|Apr. 17th, 2014 10:40 am Veganism and proselytizing|
In the course of reading about veganism last week, I came across Gary L. Francione, a law professor who has been vegan for over 30 years. He advocates an abolitionist approach to veganism which states, in a nutshell, that if one agrees that it is morally wrong to inflict unnecessary suffering and death upon animals, then it is a moral obligation to stop eating animal products. He contrasts this to a welfarist approach which aims to improve living and slaughtering conditions for farmed animals. He doesn't believe this latter approach makes any significant difference to animals' lives, and that it actually encourages people to continue eating animal products as they feel better about doing so. 2 notes - Make notes
Ultimately, he argues, every sentient being wishes to avoid suffering and death. And even if it were possible to treat all food animals as cherished pets, raised and slaughtered under the gentlest possible conditions, in the end they are still killed for the purpose of fulfilling human pleasure or convenience. (The killing also applies to dairy cows and egg-laying chickens, who don't simply live out their lives to die peacefully of old age even on the smallest family farms.)
I just finished reading Gary's latest book - co-written with Anna Charlton - Eat Like You Care, which explains the above and addresses a great many frequently-asked questions about nutrition, ethics, and other situations where many believe eating animal products would be justified. Little of the information was new to me, and I didn't agree with everything the authors wrote or how they phrased their arguments (the repeated references and comparisons to Michael Vick's dog fighting I thought were excessive and somewhat counterproductive). But it did make me think about how I've been addressing veganism, and how much I've been burying a topic that is of great importance to me out of fear of causing offense or being socially isolated even further than I am now.
I've never considered myself to be an animal rights activist, because I associated these people largely with fanatics who consider animals to be morally equivalent to humans, and do things like throw paint on fur coats or break animals out of laboratories. Gary does not think this way nor advocate these activities. He acknowledges that in the choice between saving the life of a human or an animal, the human always wins. But he also notes that unless you're stranded on a desert island, in a lifeboat, or in some remote desert or arctic area without access to plants, this does not excuse eating animal products. He does not advocate giving animals legal personhood or changing the laws to prevent their consumption, either. He simply asks that if people agree that eating animal products causes unnecessary suffering and death, that they voluntarily stop eating all such products. No additional activism necessary.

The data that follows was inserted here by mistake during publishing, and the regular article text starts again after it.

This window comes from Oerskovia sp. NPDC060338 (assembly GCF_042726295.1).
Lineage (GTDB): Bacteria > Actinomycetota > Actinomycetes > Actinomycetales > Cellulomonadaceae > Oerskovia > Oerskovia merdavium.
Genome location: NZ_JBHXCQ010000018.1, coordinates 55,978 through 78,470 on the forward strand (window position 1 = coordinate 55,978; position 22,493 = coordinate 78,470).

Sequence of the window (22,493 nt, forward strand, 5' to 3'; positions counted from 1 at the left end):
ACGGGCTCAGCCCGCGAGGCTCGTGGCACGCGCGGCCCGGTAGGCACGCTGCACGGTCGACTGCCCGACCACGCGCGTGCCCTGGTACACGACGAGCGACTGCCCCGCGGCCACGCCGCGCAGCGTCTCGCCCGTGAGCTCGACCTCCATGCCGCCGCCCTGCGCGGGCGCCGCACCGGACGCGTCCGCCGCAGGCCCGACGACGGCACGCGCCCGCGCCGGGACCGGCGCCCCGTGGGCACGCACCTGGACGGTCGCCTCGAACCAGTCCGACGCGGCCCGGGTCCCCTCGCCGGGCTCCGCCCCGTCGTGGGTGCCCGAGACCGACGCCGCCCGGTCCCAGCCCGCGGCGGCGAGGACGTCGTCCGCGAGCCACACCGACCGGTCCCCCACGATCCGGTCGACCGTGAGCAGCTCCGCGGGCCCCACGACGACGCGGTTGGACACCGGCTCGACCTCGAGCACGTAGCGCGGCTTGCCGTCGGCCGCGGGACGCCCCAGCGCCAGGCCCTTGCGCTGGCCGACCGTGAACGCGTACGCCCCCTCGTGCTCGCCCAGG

I'm sure many would be turned off by Gary's arguments, finding them preachy. I've always been averse to proselytizing myself. But then I think of Penn Jilette, who is no vegan (quite the opposite) but an atheist and quite engaging author and personality. In his book God, No!, amongst other places, he has stated that proselytizing doesn't bother him at all; in fact, he welcomes it. He believes people should speak up strongly for what they believe in. He's fine with Christians praying over him, arguing with him, trying to convert him from his sinful ways. (He also frequently reads the Bible so that he can counter Biblical arguments quite effectively.)
As I've read and heard from other sources, for some Christians, they consider it obligatory to try to get people to come to Jesus in the same way that they would consider it obligatory to try to save someone from drowning. They literally believe the person's eternal soul is in danger and they need to get them to believe in Jesus in order to save them from hell. They sincerely think they're doing a selfless, compassionate act, even if to most of us they seem like annoying fundamentalist nutjobs, or worse.
I don't want to be seen as a fundamentalist nutjob. Or an asshole. (Penn Jilette, in contrast, would be fine with this, admitting in the first chapter of his book that he is an asshole.) But at the same time, I believe our animal-based agriculture is literally killing us - humans, animals, and entire ecosystems - and that it's urgent that we reverse this trend. Gary's writings have convinced me that halfway measures and welfarist approaches (which even organizations like PETA are now advocating) simply aren't going to make any real difference.
But how to approach this subject without turning people off? No doubt I already have. But I no longer feel comfortable watering down my views on this issue to make them more palatable. The only question is how to advocate in an effective way.